Tracy Caliendo and her son Joseph could not believe their eyes as they stared at a shelf in the home section of the Target in Medford, NY. Someone had arranged metal letters to spell out the word "Retards."
Tracy figured that some teens had been goofing around, but she didn't take it lightly. Joseph, 9, has Aspergers; his brother, Max, 8, has autism. "I wouldn't have been offended if it was the f-word," she says about the incident, which happened last Sunday. "But that word is so disrespectful toward people with disability."
Joseph knew it, too. "Mommy, that's a bad word, right?" he asked.
"Yeah, that's a very bad word," Tracy responded.
"What does it mean, again?" asked Joseph.
"It's a word people use toward people with disabilities or a word people use kind of ignorantly—instead of saying 'stupid' or 'silly' they choose to use that word and it's really mean," Tracy explained.
"People with disabilities? Like Max!" said Joseph. "I think we need to change this so nobody else can see it."
Joseph (right) with his brother, Max
There's a growing awareness in this country that the word "retard" is offensive in any context, including when it's used as slang for "stupid." In fact, national studies conducted by The Harris Poll over the last nine years found that 70% of teens in 2017 say they've told a person it's wrong to use the r-word, compared to 48% in 2008. Still, some people haven't gotten the memo. Nearly three in ten teens and four in ten adults polled believe there's nothing wrong with using the word "retarded" to describe a thing or situation. Some consider the term amusing, as evidenced by the rogue display in Target.
Tracy, a stay-at-home mom, assumed that she and Joseph had come upon the letters before store staffers did. "Target's such a family-minded place," she says, noting that the store closer to her home has Caroline's Carts for children with disabilities. (Target rolled them out nationwide last March.) The company has also featured children of all abilities in ads. But people are people, and Target merchandise is tempting. Last Christmas, Tracy recalls, someone arranged Christmas stockings with monogrammed initials to spell out the word "fart" which, she says, "Joseph thought was so funny."
Joseph has long been a boy fascinated with letters and numbers. "When he was two years old, his favorite show was Wheel of Fortune!" recalls Tracy, who describes her oldest son as being "caring and compassionate." If a kid in class is being picked on, she says, "he'll befriend that kid, because he knows what it's like to be different and picked on." Last year, when Joseph spoke at the differently-abled assembly a school guidance counselor organized, she continues, "he spoke about things he likes, like sports and playing soccer, and how he wants to have friends just like everyone else. He explained how sometimes he feels out of place, like trying to play a PlayStation 4 game in a Wii U."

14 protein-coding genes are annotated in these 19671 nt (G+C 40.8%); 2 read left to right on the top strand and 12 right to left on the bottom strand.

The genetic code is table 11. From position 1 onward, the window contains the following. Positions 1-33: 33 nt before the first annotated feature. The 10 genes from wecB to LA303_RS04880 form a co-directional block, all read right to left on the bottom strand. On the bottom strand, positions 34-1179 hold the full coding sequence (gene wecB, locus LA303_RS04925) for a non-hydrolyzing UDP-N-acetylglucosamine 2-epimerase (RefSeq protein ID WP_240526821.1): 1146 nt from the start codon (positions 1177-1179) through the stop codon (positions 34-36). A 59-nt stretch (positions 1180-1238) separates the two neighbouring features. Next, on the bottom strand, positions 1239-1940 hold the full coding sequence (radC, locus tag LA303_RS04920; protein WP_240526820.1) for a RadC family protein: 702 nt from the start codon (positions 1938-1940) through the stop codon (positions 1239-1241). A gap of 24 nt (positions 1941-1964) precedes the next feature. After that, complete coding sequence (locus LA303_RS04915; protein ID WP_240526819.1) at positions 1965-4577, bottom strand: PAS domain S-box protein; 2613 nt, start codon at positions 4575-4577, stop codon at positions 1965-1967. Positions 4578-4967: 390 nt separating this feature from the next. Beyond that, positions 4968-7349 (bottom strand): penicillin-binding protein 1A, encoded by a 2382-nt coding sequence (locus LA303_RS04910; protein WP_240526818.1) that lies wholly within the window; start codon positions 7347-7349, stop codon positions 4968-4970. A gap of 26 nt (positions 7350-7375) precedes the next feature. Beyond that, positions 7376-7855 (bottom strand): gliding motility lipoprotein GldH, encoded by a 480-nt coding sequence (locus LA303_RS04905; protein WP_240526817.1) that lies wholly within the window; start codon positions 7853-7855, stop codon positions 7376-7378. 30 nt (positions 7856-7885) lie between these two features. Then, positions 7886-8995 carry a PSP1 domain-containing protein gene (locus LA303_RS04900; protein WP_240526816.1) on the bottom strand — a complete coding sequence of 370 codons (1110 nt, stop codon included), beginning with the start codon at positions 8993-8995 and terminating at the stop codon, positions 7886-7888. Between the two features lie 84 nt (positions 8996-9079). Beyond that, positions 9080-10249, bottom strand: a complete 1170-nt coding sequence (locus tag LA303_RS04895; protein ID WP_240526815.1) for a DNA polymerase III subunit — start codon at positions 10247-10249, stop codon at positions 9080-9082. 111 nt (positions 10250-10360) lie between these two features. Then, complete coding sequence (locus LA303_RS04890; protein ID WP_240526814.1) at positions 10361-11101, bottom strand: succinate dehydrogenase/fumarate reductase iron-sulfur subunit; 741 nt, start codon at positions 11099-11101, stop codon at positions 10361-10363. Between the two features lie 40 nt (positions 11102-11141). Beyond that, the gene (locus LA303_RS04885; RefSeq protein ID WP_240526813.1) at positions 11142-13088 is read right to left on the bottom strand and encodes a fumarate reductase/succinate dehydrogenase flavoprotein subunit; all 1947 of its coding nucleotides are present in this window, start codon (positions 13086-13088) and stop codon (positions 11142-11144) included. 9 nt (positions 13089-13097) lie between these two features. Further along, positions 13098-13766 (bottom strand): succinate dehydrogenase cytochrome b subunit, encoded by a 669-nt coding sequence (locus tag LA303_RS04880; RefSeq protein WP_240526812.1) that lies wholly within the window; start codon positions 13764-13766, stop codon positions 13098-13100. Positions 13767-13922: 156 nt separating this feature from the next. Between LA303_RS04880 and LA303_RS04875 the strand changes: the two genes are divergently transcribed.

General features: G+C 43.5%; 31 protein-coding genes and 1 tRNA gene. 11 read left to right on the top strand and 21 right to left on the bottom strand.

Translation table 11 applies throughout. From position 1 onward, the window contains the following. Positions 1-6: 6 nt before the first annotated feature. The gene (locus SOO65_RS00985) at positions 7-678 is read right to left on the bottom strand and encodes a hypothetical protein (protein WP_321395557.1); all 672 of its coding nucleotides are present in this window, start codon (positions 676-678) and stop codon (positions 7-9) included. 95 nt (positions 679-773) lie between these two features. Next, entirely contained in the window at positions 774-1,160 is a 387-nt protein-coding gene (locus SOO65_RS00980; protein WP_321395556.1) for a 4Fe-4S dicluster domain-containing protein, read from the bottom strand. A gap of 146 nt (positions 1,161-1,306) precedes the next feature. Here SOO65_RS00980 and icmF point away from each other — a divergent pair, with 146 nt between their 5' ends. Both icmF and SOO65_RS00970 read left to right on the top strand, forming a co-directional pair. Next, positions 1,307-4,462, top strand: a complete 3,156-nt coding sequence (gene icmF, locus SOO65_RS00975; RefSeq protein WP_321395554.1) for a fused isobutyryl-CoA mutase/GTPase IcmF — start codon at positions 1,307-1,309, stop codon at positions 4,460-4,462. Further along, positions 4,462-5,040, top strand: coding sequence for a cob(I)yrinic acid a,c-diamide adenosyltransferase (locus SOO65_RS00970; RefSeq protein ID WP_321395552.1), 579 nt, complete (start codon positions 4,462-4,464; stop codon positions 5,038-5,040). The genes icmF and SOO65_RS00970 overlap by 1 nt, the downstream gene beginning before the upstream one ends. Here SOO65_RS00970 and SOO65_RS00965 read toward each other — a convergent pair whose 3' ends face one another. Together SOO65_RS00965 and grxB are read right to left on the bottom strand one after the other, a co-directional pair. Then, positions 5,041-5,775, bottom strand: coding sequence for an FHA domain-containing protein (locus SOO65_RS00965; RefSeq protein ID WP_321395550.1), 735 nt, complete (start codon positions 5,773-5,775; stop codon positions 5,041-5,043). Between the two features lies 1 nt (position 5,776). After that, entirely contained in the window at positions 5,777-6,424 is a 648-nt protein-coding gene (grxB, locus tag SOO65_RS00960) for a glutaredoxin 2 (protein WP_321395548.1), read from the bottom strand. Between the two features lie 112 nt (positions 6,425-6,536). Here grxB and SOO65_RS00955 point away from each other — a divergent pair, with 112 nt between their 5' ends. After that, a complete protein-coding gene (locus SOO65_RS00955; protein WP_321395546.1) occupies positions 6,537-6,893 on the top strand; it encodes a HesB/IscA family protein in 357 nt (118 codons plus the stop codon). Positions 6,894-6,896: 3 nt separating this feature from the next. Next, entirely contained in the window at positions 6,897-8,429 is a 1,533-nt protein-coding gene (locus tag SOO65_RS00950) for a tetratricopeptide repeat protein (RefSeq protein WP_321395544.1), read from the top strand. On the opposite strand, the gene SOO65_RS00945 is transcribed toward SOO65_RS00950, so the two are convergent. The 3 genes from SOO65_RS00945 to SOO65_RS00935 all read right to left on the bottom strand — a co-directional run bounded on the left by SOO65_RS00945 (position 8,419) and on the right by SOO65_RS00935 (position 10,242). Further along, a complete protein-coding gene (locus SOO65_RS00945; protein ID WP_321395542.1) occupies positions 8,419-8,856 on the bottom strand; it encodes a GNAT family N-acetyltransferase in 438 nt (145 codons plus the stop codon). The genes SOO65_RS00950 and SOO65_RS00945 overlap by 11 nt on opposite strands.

As much of an advocate as Joseph can be for himself, he is protective of his brother. And so, he began thinking of other words to spell out, searching the shelves for letters. "First he wanted to write his and Max's name, but he couldn't find an 'x' to save his life!" she says. After a few minutes of poking around, Joseph came up with an "m" and created a new word. "Now Max won't see it or anybody else," he announced.
Right after Tracy snapped photos, her husband, Dave, and Max met up with them. Dave asked what was going on. "Look at what Joe spelled!" she said. And Max said, "Let's find an 'x' and spell my name!" which is when Tracy informed him there was no "x" to be found.
Tracy says she appreciates that her son stands up for himself. "He knows that his disability is a part of who he is, and that it explains things about him, but it's not his or his brother's identity," she says. She also appreciates the lesson Joseph learned that day in Target: "There's always a way to turn a negative into a positive—you just have to have the right mindset to do it."
Photos courtesy of Tracy Caliendo